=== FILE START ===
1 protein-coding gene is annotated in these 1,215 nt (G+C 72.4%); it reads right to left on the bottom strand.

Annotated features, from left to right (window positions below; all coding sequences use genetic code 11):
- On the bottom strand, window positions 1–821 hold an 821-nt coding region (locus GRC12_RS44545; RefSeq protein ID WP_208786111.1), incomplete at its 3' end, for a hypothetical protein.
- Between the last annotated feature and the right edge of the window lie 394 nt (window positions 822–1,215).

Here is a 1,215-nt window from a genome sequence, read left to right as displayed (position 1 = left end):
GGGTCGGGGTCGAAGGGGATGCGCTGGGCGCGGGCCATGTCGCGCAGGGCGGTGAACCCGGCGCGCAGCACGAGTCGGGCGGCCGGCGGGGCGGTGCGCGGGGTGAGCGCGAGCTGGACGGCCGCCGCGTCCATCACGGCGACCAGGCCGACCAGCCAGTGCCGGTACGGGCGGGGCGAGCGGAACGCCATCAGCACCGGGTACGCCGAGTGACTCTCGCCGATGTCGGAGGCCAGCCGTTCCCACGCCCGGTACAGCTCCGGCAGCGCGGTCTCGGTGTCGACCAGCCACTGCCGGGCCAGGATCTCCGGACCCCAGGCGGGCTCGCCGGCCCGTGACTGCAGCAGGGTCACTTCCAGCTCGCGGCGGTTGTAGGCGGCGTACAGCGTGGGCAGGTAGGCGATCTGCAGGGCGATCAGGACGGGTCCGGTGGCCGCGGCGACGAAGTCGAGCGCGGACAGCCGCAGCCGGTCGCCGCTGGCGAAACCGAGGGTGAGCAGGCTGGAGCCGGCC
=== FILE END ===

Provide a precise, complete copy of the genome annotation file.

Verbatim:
1 protein-coding gene is annotated in these 1,215 nt (G+C 72.4%); it reads right to left on the bottom strand.

Annotated features, from left to right (window positions below; all coding sequences use genetic code 11):
- On the bottom strand, window positions 1–821 hold an 821-nt coding region (locus GRC12_RS44545; RefSeq protein ID WP_208786111.1), incomplete at its 3' end, for a hypothetical protein.
- Between the last annotated feature and the right edge of the window lie 394 nt (window positions 822–1,215).

Here is a 1,215-nt window from a genome sequence, read left to right as displayed (position 1 = left end):
GGGTCGGGGTCGAAGGGGATGCGCTGGGCGCGGGCCATGTCGCGCAGGGCGGTGAACCCGGCGCGCAGCACGAGTCGGGCGGCCGGCGGGGCGGTGCGCGGGGTGAGCGCGAGCTGGACGGCCGCCGCGTCCATCACGGCGACCAGGCCGACCAGCCAGTGCCGGTACGGGCGGGGCGAGCGGAACGCCATCAGCACCGGGTACGCCGAGTGACTCTCGCCGATGTCGGAGGCCAGCCGTTCCCACGCCCGGTACAGCTCCGGCAGCGCGGTCTCGGTGTCGACCAGCCACTGCCGGGCCAGGATCTCCGGACCCCAGGCGGGCTCGCCGGCCCGTGACTGCAGCAGGGTCACTTCCAGCTCGCGGCGGTTGTAGGCGGCGTACAGCGTGGGCAGGTAGGCGATCTGCAGGGCGATCAGGACGGGTCCGGTGGCCGCGGCGACGAAGTCGAGCGCGGACAGCCGCAGCCGGTCGCCGCTGGCGAAACCGAGGGTGAGCAGGCTGGAGCCGGCC